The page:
Concerts in Bantry and the NCH will celebrate Mícheál Ó Súilleabháin’s contribution to music in Ireland, writes Marjorie Brennan
Mícheál Ó Súilleabháin is not an easy man to define.
Pianist, academic, composer, arranger, champion of traditional and classical music, pioneer — any of these and more could be applied to the musician. But he is happy not to be pigeon-holed, free to explore and experiment.
“I am anything but a mainstream, identifiable composer so therefore I don’t always fit into the necessary boxes,” he says. “There is a natural default position in systems — I spent my life in universities so I know all about them — whereby everybody wants to tidy up everything, it is easier to have everyone in their own box.”
Ó Súilleabháin retired from his position as the inaugural Chair of Music at the University of Limerick last year but he is busier than ever, with upcoming performances at the Valentia Island Chamber Music festival, Masters of Tradition in Bantry and his debut performance with the National Symphony Orchestra. Many people are surprised that he has never performed with the orchestra in his long and illustrious career.
“Yes, people are surprised, but I was particularly delighted to get the invitation. In recent years, I have been performing a lot with the RTÉ Concert Orchestra, which is one of the best in the world.
“The invitation to perform with the National Symphony Orchestra is significant in that the music I have done throughout my career has spread across performance,
composition and improvisation. I am honoured really by the invitation to bring my music into that wonderful community of players.”
Ó Súilleabháin will be joined by a number of guest musicians for the concert, entitled Elver Gleams, including sean-nós singer Iarla Ó Lionáird, saxophonist Kenneth Edge, traditional percussionist Mel Mercier; and uilleann piper and Young Musician of the Year, Pádraic Keane.
The programme includes two new orchestral pieces with Ó Lionáird and full orchestra (Port na bPúcaí and An Buachaill Caol Dubh), and a re-imagining of his work for
traditional flute and strings, Oileán/ Island, about which he is particularly excited.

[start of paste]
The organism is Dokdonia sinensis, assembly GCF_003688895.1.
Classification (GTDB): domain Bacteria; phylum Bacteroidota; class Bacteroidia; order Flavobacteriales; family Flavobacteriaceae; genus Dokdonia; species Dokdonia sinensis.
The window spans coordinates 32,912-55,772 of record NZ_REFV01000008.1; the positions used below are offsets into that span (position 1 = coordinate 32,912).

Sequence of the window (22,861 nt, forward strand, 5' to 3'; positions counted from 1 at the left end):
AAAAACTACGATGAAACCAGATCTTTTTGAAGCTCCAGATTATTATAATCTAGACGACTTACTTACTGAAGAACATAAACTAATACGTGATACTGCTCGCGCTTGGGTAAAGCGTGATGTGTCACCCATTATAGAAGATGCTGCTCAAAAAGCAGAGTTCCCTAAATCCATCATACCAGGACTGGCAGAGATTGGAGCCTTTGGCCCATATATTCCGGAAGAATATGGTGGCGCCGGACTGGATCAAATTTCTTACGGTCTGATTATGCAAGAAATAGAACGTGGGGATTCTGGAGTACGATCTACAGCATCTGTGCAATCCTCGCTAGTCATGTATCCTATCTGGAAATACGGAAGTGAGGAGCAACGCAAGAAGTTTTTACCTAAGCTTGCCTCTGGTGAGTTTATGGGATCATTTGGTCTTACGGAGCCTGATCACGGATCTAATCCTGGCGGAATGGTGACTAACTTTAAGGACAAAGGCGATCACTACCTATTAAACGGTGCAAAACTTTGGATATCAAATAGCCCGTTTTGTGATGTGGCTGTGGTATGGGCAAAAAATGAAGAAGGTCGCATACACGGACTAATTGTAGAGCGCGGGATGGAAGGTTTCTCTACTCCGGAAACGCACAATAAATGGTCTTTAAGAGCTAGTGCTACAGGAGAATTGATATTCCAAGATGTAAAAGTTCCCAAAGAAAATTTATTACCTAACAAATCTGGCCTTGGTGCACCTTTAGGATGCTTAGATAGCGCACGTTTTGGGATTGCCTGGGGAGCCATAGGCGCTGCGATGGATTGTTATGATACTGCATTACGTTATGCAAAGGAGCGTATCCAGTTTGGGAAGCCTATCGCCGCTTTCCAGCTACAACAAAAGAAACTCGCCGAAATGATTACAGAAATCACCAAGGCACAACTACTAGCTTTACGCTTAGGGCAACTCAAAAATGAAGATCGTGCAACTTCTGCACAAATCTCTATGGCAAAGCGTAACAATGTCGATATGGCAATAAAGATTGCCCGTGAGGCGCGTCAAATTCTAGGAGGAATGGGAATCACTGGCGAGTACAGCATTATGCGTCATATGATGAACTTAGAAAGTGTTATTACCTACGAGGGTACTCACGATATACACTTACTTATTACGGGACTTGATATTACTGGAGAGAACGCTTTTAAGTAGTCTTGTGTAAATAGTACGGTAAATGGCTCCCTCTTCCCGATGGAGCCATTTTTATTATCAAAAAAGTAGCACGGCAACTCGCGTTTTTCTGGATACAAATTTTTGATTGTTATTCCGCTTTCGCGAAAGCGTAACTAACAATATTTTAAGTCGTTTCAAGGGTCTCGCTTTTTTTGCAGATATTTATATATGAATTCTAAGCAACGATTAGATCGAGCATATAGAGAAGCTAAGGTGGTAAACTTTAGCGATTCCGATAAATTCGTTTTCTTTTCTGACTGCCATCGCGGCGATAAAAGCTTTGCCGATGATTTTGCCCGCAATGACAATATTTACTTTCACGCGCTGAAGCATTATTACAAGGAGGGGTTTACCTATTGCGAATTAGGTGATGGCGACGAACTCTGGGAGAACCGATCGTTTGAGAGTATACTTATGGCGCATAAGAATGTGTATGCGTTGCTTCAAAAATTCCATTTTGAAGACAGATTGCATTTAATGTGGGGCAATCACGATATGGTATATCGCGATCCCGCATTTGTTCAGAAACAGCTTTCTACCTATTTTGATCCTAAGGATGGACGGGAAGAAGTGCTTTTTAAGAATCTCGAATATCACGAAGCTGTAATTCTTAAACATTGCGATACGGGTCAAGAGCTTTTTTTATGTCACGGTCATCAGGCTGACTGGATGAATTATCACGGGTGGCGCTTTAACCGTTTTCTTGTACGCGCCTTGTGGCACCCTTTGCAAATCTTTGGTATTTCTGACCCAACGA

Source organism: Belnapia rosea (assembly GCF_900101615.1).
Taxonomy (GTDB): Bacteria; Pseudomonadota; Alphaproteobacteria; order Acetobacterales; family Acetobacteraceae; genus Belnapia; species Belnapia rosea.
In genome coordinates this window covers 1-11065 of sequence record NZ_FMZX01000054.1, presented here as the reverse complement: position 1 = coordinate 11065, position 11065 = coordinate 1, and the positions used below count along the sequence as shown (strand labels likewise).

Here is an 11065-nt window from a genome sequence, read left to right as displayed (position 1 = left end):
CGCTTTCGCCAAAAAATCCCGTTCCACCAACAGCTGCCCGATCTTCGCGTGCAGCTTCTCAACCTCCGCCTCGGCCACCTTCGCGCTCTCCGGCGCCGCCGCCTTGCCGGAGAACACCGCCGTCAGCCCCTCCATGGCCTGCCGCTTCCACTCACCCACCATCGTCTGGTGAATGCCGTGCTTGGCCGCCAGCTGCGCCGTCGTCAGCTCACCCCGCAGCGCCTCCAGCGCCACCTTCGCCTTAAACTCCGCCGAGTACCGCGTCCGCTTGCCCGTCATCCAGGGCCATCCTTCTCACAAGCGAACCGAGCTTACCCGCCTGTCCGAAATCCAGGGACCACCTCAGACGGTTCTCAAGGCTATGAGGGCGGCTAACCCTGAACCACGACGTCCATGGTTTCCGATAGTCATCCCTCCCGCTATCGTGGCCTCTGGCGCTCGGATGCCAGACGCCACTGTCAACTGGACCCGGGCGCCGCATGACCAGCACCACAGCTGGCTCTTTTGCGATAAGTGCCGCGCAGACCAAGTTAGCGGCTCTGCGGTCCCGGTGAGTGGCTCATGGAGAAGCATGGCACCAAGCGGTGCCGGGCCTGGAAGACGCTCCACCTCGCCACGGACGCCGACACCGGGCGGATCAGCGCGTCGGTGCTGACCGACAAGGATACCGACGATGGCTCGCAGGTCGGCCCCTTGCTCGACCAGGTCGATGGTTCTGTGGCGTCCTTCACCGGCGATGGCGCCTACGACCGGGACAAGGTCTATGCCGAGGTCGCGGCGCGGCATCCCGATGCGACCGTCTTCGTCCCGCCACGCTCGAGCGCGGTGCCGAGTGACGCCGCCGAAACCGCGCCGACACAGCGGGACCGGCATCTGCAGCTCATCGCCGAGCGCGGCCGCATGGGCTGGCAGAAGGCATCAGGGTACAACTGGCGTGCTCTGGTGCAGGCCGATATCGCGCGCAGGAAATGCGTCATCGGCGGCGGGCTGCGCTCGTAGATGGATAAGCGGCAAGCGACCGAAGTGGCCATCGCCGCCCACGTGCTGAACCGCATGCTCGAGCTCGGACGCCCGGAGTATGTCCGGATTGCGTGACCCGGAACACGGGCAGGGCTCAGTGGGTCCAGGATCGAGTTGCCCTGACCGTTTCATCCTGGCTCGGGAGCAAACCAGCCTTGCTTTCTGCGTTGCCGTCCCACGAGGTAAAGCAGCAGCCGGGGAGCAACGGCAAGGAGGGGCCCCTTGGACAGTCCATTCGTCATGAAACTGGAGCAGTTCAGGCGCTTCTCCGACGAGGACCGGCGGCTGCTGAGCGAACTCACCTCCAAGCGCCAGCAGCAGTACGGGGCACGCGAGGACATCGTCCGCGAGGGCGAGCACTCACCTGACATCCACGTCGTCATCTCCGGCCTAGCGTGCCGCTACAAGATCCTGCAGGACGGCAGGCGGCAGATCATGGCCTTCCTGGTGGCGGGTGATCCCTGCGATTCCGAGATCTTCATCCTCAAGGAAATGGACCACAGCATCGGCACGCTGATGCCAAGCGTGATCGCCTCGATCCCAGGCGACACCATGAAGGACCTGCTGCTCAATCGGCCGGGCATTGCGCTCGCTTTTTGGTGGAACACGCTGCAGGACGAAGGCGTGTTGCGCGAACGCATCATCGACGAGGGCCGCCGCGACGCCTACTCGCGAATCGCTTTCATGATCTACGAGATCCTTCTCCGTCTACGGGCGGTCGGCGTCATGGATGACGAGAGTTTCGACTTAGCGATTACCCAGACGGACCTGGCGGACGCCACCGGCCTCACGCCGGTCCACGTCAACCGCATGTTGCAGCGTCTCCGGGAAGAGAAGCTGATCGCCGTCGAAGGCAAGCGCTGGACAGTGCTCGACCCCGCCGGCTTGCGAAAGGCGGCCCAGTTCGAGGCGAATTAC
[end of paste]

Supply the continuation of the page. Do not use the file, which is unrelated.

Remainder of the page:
“I have blown it out into a full orchestral version and replaced the flute with the harmonica, which will be performed by the extraordinary Brendan Power, who is from New Zealand and based in the UK. He is very well-known as a studio musician — you can hear his harmonica on a lot of film scores. He is much sought after and was a bit reluctant at first to take on the piece because it is not something he would normally do. Eventually, he decided he would do it because he is the kind of guy who loves a challenge.
“The sound of the harmonica can be incredibly plaintive — to bend a note on it is incredibly emotive. I have heard some of the practice tapes he has done so far and I think it is going to be very special.”
Ó Súilleabháin is also keen to promote new talent and to this end has brought up-and-coming conductor Sinéad Hayes on board.
“There are few enough female conductors globally, but it is on the rise. Sinéad will be a young, energetic presence on the podium. What is also interesting about her, apart from the excellence of her classical conducting, is that she is also a traditional fiddler, which is very unusual. I would say she is the only orchestral conductor in the world who is also an Irish traditional performer.”
Ó Súilleabháin is also looking forward to performing at the Masters of Tradition festival in Bantry, Co Cork, an event whose continued success he puts down to the renowned fiddler Martin Hayes.